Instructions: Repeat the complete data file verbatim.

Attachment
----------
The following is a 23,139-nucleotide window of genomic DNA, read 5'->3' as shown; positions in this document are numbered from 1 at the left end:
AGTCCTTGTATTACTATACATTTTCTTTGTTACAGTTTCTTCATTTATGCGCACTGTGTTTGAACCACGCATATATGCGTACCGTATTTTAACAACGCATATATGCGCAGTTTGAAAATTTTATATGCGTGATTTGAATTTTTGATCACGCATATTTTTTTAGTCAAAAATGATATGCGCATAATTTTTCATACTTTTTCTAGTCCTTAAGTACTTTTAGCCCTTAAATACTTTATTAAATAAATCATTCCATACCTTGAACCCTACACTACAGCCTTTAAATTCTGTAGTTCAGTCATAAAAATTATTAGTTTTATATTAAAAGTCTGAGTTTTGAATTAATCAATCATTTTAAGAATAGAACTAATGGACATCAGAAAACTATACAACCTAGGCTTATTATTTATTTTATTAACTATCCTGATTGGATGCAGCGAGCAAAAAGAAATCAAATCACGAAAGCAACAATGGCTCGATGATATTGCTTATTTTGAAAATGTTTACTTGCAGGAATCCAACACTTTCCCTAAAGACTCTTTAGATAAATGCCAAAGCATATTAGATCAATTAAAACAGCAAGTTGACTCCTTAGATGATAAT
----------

The following is a 23,139-nucleotide window of genomic DNA, read 5'->3' as shown; positions in this document are numbered from 1 at the left end:
AGTCCTTGTATTACTATACATTTTCTTTGTTACAGTTTCTTCATTTATGCGCACTGTGTTTGAACCACGCATATATGCGTACCGTATTTTAACAACGCATATATGCGCAGTTTGAAAATTTTATATGCGTGATTTGAATTTTTGATCACGCATATTTTTTTAGTCAAAAATGATATGCGCATAATTTTTCATACTTTTTCTAGTCCTTAAGTACTTTTAGCCCTTAAATACTTTATTAAATAAATCATTCCATACCTTGAACCCTACACTACAGCCTTTAAATTCTGTAGTTCAGTCATAAAAATTATTAGTTTTATATTAAAAGTCTGAGTTTTGAATTAATCAATCATTTTAAGAATAGAACTAATGGACATCAGAAAACTATACAACCTAGGCTTATTATTTATTTTATTAACTATCCTGATTGGATGCAGCGAGCAAAAAGAAATCAAATCACGAAAGCAACAATGGCTCGATGATATTGCTTATTTTGAAAATGTTTACTTGCAGGAATCCAACACTTTCCCTAAAGACTCTTTAGATAAATGCCAAAGCATATTAGATCAATTAAAACAGCAAGTTGACTCCTTAGATGATAAT